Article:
So as we rightfully commemorate the March on Washington and King’s speech, let us also pay particular attention to the content of that speech. King spoke of the “fierce urgency of now,” not the fierce urgency of nostalgia.

(I was struck by how old the speakers skewed this week during the commemorations.)

What is our fierce urgency? What is the present pressure? Who will be our King? What will be our cause?

There is a litany of issues that need our national attention and moral courage — mass incarceration, poverty, gun policy, voting rights, women’s access to health care, L.G.B.T. rights, educational equality, immigration reform.

And they’re all interrelated.

The same forces that fight to maintain or infringe on one area of equality generally have some kinship to the forces that fight another.

And yet, we speak in splinters. We don’t see the commonality of all these struggles and the common enemies to equality. And no leader has arisen to weave these threads together.

Martin Luther King was a preacher, not a politician. He applied pressure from outside the system, not from within it. And I’m convinced that both forms of pressure are necessary."

THE NEW YORK TIMES: ‘The Most Dangerous Negro’


THE NEW YORK TIMES: Voices for Equality | A selection of speeches since Martin Luther King Jr.’s address at the Lincoln Monument on Aug. 28, 1963, that have influenced the perceptions of race in America.

Twerkin' Overtime.


GRANTLAND: #MILEYTAUGHTME: The Lessons We're Learning From Mileygate


THE NEW YORKER: What Has Changed Since Lehman Failed?

For You.

A cover.

Starring Miguel.

FOX 101.9: Miguel - Like A Pill (P!nk Cover)


A video.

Starring Jay Z & Justin Timberlake.

Sweet Serenade.

Starring Pusha T & Chris Brown.

DJ BOOTH: Pusha T - Sweet Serenade


A video.

From Gold Panda.

The Mighty Fall.

A video.

From Fall Out Boy & Big Sean.  

The Dream.


"...President Obama approaches race as a participant-observer, a man whose perspective was formed on the penumbra of our bruised racial experiences. This was unquestionably an asset during his first campaign, when the very possibility of his election offered validation of the battered faith from which the movement sprang. No one with a lesser understanding of these matters could’ve crafted the masterstroke that was the “More Perfect Union” speech he delivered in the midst of the controversy over Jeremiah Wright. In his reĆ«lection campaign, when the ghosts of voter disfranchisement rose up and drove African-Americans to the polls with a determination rooted in the scar tissue of history, the act of voting for Obama seemed an extension of that struggle. He is unparalleled in conveying these insights, as he did in July when he spoke to the wounds that the George Zimmerman verdict had reopened in black America. But when he is speaking about race on his own terms, it becomes easier to suspect that he deploys that insight cynically.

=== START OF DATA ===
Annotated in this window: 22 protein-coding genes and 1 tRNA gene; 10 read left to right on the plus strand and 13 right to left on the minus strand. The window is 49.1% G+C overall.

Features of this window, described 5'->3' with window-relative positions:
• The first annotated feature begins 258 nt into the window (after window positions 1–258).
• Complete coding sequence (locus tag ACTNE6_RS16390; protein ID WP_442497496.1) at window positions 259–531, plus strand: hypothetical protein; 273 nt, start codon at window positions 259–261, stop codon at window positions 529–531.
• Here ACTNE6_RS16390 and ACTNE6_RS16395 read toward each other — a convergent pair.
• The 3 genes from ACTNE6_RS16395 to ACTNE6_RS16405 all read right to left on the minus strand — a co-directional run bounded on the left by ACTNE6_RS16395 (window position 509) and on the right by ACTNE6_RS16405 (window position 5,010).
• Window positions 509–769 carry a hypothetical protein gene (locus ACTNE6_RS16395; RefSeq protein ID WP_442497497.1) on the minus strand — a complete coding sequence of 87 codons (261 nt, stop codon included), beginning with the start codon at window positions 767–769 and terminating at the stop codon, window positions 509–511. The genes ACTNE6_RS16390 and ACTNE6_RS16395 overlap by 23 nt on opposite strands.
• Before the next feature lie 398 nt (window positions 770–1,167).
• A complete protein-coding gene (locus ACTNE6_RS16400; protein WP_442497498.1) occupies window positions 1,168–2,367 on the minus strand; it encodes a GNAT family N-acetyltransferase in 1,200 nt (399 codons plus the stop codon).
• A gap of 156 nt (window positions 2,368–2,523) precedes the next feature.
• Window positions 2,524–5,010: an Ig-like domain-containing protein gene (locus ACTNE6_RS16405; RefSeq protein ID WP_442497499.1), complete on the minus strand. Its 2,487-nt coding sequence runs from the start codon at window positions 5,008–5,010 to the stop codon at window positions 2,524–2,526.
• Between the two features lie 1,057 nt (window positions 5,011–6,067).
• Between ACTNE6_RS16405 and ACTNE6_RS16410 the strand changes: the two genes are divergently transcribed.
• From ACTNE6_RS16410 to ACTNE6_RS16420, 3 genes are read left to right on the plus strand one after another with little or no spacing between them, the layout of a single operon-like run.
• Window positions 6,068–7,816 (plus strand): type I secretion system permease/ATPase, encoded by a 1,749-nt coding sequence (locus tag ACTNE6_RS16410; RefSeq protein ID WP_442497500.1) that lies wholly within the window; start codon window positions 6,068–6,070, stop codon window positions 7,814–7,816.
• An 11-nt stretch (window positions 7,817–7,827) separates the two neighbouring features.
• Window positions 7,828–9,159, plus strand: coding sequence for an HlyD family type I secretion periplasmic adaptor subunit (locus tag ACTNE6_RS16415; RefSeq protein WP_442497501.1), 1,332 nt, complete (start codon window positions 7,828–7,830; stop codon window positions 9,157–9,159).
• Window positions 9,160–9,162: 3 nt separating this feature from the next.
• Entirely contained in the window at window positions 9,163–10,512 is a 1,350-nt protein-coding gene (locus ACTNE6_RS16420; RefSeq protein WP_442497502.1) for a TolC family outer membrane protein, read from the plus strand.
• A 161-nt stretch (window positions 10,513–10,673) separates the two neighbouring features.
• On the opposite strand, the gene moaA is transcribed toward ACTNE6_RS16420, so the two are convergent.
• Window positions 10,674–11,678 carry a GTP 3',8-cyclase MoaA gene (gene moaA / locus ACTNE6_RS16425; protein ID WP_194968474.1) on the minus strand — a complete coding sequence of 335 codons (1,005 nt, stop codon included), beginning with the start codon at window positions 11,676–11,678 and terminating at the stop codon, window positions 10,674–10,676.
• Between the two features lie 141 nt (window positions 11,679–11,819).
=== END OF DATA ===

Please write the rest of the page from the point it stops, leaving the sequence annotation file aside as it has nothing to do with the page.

...Not long ago, Jay Z fended off charges that, by comparing himself to Barack Obama and arguing that his mere existence as a powerful black man was a form of philanthropy, he was showing himself to be nonchalant in the face of the struggles of black America. His critics said that it was evidence of the rapper’s arrogance growing into terminal narcissism, but there was an iota of a point to be considered. To the alumni of housing projects or cotton fields, the kind of one-per-center glory Jay Z represents isn’t simply evidence of capitalism’s ability to produce plutocrats but a defiant assertion of the right of blacks to exist and thrive in America’s most privileged echelons. Obama would not make a statement as obtuse as Jay Z’s, but looking at his Presidency now, from its midpoint, it seems entirely possible that history will regard his biggest contribution to black people as his mere existence..."

THE NEW YORKER: Requiem for a Dream

Sunday, August 25, 2013

Black Hippy.


Constant Craving.

PITCHFORK: Watch: 50-Minute Film About Passion Pit, Made by Taco Bell

Give It 2 U.

A (remix) video.

From Robin Thicke, Kendrick Lamar, & 2 Chainz.

Modern Guilt.


 "As banks zero in on more affluent customers who promise twice the revenue of their lower-income counterparts, close branches in poor areas and remain stingy with credit, pawnshops are revamping their image and stepping into the void to offer financial services.